The Canada Sevens will be coming back to Vancouver for at least four more years.
The long-rumoured confirmation was announced at a news conference at ənəq Xwtl’e7énḵ Square, outside the Vancouver Art Gallery, on Wednesday morning.
The Vancouver tournament has been well-reviewed by players, teams and World Rugby officials since the first edition in 2016 and has also drawn big crowds every year to B.C. Place Stadium.
From that first event, fans have taken to the idea of wearing costumes to the first day, creating a bit of a Halloween in March. The crowd’s energy is infectious and the players on the field have spoken since Day 1 of how they all benefit from the noise, no matter what country they’re from.
Count former Fiji coach Ben Ryan a fan.
“I love the Van sevens,” he said from London, a day before he was to fly over for the weekend. “So do players. It’s an awesome city, brilliantly run, so enthusiastically by the Rugby Canada staff and volunteers and the stadium is breath-taking. We are lucky to have the (Canada) Sevens, not the other way around.”
Former Canadian captain John Moonlight played in the first three editions and scored a dramatic try at the 2016 event against France, powering Canada to a thrilling win in the consolation final.
“That was kind of the peak of an unreal weekend,” he recalled Wednesday after the renewal news was announced.
“It finished with us being able to win that game in front of the home crowd. It still gives me chills.”
Current captain Nathan Hirayama converted Moonlight’s try to seal the victory.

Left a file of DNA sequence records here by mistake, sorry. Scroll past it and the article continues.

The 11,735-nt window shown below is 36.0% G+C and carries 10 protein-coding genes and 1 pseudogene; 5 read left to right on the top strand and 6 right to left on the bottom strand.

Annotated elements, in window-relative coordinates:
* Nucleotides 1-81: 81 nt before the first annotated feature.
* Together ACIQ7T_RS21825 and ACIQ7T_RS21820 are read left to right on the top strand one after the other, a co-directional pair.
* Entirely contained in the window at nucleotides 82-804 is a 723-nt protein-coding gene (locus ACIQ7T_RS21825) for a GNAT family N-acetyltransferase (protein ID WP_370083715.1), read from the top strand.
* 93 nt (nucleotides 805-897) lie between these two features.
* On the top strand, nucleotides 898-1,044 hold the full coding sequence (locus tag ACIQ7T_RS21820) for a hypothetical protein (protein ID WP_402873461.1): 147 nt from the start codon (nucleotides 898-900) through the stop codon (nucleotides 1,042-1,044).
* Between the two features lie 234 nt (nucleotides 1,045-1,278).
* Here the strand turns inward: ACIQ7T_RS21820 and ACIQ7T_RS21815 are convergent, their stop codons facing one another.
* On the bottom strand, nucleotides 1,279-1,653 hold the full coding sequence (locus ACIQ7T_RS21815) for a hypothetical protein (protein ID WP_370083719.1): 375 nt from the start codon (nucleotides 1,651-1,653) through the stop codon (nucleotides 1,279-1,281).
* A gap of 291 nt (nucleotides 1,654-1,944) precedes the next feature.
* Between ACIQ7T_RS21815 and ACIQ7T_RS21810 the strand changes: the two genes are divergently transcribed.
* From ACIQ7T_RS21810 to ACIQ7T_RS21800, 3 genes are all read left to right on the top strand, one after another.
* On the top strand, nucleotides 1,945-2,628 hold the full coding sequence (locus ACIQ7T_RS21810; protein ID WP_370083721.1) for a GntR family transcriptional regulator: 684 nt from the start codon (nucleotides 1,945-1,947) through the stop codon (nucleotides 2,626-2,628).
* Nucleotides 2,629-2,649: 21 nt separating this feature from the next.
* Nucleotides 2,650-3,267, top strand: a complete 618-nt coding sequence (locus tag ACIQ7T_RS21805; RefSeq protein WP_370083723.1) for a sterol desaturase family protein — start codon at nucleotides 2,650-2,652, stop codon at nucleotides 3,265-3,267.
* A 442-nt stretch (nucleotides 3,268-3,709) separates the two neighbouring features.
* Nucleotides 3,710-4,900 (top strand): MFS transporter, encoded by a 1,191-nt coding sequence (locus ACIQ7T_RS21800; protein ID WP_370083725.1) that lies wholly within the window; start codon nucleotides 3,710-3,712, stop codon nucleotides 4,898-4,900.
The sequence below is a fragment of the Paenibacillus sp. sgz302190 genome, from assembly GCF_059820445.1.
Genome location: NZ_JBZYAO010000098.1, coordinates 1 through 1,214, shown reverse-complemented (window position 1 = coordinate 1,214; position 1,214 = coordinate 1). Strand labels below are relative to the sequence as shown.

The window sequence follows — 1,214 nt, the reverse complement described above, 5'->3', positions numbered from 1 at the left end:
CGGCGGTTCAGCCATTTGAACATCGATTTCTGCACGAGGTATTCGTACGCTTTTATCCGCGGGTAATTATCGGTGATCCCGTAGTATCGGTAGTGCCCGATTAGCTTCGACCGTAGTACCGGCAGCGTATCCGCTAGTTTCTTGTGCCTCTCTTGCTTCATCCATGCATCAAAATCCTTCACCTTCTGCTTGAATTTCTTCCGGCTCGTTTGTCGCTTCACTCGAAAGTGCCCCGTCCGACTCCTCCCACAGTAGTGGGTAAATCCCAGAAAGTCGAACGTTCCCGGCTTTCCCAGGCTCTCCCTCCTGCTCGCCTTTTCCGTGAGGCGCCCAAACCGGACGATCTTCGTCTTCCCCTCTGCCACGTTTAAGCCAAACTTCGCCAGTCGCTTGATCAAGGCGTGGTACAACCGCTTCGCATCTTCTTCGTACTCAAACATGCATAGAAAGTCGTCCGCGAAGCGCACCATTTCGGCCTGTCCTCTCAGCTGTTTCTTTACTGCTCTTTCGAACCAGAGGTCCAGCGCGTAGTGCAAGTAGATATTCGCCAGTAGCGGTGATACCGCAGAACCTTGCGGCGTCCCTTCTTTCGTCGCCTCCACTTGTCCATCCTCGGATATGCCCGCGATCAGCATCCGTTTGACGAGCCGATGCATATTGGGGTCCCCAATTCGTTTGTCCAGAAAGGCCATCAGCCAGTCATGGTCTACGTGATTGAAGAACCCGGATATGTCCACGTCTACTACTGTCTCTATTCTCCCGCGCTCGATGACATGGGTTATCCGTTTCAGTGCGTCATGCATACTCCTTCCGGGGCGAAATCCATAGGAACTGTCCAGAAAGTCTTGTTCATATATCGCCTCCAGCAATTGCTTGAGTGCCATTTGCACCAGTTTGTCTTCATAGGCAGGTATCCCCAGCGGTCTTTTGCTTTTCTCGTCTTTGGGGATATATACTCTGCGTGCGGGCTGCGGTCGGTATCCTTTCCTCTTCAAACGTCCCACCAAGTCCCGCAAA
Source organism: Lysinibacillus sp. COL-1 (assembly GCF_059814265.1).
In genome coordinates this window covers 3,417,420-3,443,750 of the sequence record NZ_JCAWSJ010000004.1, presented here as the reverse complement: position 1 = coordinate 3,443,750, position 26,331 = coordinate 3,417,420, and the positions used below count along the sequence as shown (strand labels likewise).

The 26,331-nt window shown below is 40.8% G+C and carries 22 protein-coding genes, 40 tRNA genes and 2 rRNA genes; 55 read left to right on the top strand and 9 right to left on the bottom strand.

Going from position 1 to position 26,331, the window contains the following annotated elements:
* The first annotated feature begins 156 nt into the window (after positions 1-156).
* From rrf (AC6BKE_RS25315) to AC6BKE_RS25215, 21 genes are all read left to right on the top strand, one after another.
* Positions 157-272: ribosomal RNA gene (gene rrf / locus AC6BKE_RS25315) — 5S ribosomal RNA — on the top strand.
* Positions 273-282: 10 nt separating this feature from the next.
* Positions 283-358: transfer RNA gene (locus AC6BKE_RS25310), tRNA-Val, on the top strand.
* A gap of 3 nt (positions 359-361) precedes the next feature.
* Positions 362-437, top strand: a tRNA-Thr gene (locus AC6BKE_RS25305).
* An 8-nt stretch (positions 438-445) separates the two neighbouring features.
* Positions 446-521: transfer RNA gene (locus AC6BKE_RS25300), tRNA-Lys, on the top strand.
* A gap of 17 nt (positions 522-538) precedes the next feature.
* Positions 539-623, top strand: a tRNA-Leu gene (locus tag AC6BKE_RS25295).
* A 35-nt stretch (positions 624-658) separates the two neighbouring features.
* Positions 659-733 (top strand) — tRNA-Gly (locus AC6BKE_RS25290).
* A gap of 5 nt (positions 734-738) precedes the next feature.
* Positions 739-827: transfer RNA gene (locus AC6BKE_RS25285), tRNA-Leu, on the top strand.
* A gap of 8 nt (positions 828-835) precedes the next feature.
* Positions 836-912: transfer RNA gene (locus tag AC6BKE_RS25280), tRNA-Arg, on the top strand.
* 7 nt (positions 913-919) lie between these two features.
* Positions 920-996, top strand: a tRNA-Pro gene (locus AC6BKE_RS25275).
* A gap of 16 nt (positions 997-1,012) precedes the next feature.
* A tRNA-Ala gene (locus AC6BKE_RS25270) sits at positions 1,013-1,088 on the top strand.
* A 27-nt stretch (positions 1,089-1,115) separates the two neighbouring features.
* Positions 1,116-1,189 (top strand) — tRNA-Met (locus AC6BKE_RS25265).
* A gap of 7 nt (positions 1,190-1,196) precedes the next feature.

“(The renewal) is a great thing for not only our program, but the fans the sport in Canada going forward. It’s one of the best tournament in the world and hopefully it’ll continue to grow,” he said.
According to the event’s organizers, over its first three editions the tournament has averaged $24 million in economic activity in British Columbia. Most ticket sales are local, but more than 5,000 fans came from outside B.C., both from other parts of Canada and from overseas.
Alongside the tournament itself, teams make community visits: The Fijians were again welcomed by families of the Musqueam Nation on Tuesday while the Spanish team met students from Britannia elementary school on Wednesday.
Teams train at the University of B.C., Trillium Park and St. George’s School in Vancouver, Capilano rugby club and Collingwood and Mulgrave schools in West Vancouver, and the Windsor Bubble in North Vancouver.
The Canada Sevens is one of 10 tournaments held at cities around the world as part of the HSBC World Rugby Sevens Series.